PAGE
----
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Arizona Approaching Statehood
A Time of Contrast and Change
A woman shops for ready made clothes at an Arizona business.
Before statehood, Arizona was wide open to development and commercialization. The settlers joining the indigenous people were attracted by the freedom of the countryside and opportunities in the rapidly growing cities. Living in Arizona offered unique everyday challenges in the way they had to dress, travel, get medical care and build communities. This was further complicated by the campaign for statehood.
Patients' beds placed outside an Arizona Hospital.
At the time, leaders in Washington D.C. may have felt that the Territory was a sparsely populated, barren desert full of rattlesnakes, stage coach robbers, cattle rustlers, and sufferers of tuberculosis, but was this true?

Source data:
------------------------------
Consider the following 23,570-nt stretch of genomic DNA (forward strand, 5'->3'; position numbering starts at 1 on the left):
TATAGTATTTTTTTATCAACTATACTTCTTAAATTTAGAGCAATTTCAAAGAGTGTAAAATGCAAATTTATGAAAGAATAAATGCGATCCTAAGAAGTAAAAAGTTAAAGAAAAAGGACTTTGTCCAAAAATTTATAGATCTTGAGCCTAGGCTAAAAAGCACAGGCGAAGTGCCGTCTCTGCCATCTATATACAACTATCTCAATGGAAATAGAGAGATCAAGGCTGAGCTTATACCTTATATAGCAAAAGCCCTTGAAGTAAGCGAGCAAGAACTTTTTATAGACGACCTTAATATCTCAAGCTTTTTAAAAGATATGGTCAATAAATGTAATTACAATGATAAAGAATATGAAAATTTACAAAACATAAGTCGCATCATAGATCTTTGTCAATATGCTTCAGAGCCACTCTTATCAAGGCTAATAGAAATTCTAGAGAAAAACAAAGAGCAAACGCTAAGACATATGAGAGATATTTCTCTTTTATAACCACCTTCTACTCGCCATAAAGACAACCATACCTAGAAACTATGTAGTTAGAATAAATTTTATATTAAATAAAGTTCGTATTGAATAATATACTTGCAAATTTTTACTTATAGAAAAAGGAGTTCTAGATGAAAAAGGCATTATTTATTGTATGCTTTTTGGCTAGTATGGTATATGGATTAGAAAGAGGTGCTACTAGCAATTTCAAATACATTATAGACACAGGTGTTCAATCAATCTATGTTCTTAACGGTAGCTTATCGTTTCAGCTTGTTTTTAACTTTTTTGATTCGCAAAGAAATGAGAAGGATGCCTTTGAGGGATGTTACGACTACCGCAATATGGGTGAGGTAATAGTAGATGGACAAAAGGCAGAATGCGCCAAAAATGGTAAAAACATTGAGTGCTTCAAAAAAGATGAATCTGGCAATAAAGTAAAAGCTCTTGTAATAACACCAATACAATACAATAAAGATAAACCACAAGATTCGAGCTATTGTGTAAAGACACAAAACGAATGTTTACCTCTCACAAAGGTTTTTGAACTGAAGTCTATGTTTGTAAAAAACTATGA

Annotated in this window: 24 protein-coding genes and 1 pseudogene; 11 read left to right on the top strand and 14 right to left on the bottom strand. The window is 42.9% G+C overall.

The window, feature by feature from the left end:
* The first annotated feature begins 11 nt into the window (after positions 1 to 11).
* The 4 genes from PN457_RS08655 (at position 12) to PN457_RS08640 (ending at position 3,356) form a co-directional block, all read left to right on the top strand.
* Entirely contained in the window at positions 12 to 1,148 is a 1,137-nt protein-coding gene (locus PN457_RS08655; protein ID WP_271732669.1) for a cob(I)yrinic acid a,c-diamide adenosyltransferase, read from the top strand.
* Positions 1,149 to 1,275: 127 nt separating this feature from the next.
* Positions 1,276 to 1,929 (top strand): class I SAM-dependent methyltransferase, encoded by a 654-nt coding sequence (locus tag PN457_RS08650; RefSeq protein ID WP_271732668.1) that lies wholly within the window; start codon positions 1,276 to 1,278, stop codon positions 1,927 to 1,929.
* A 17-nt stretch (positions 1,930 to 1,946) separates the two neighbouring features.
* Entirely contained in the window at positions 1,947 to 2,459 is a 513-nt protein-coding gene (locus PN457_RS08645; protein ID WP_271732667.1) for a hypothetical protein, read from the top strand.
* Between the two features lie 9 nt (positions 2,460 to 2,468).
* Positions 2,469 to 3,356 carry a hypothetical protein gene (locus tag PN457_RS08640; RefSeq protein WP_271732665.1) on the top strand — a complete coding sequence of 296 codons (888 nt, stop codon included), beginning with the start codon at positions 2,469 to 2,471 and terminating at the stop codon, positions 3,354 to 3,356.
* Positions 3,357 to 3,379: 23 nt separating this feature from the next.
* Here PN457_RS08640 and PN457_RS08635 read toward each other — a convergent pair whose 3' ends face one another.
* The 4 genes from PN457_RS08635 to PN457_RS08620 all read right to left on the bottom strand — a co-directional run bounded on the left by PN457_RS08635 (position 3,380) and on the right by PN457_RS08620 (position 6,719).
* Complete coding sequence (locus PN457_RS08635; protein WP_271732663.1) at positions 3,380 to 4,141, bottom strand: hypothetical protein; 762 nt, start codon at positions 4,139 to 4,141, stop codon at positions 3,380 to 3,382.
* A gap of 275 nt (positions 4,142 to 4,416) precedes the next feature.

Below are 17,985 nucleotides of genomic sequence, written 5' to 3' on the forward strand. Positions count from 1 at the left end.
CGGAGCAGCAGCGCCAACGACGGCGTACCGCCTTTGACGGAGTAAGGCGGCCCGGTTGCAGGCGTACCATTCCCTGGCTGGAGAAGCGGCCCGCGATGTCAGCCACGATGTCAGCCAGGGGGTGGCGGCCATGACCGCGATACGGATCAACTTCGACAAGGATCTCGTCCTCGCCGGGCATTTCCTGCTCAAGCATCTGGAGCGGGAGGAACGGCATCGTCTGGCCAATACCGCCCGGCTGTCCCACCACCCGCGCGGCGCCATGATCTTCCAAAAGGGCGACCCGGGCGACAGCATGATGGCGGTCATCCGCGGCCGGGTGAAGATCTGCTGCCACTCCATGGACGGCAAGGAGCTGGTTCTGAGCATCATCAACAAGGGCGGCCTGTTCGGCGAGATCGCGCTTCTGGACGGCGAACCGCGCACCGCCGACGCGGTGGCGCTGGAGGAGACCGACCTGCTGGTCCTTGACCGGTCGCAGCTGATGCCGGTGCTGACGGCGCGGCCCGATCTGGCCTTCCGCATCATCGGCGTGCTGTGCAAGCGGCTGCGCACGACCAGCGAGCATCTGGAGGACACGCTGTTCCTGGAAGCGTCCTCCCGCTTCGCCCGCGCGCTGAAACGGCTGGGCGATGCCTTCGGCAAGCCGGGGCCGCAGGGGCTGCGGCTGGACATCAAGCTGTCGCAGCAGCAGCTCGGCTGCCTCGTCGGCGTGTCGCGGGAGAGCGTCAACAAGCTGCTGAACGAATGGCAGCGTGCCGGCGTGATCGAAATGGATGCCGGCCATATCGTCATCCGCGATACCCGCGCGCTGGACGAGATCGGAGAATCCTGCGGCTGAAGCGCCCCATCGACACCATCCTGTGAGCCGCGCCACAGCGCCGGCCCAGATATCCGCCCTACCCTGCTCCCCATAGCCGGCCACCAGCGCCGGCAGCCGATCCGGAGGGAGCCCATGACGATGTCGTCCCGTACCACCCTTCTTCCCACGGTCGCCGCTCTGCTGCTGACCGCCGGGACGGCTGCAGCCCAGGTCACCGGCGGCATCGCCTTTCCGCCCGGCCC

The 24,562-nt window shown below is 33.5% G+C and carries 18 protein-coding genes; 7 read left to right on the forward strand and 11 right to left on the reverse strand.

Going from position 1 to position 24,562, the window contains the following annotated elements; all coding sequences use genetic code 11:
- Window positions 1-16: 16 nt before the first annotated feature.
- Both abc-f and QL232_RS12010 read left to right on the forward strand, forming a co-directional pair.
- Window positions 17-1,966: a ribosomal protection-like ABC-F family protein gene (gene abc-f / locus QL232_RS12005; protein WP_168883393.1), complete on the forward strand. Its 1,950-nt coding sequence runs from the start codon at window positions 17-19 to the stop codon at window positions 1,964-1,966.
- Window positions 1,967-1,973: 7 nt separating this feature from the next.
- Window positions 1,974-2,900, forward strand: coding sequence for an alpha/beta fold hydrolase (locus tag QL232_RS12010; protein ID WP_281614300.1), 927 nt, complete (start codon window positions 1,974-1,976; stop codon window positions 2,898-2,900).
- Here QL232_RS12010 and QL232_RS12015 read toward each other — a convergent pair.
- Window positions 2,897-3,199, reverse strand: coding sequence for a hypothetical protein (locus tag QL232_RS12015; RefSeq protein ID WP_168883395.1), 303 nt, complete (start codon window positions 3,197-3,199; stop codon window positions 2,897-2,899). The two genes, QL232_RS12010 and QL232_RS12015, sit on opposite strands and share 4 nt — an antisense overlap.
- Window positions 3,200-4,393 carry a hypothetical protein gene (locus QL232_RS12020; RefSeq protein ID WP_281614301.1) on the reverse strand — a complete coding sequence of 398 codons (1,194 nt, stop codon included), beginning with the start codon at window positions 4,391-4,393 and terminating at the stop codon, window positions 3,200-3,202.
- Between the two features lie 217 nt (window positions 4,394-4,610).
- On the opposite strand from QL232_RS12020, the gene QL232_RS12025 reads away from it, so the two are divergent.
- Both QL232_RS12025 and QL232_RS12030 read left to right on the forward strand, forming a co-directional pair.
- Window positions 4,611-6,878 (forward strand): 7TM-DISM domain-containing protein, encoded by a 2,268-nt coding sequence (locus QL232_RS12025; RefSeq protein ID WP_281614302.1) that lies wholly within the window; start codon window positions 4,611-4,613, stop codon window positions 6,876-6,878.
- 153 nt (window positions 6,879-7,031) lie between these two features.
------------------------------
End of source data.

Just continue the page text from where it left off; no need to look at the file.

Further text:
A farming family outside an adobe house.
What was everyday life really like out here in the Arizona Territory?
How did changes in communication, transportation, and social values affect Arizona’s goal of statehood?
Children play outside a neighborhood of Victorian townhouses.
Using current resources like Digital Newspaper and Arizona Memory Projects, in combination with traditional artifacts transformed into hands on activities, the exhibit will explore these questions as well as show the transformation from a frontier to an urban society.
Image of Phoenix featuring Neoclassical architecture, public streetcars, and wiring for telephones and electric lights.
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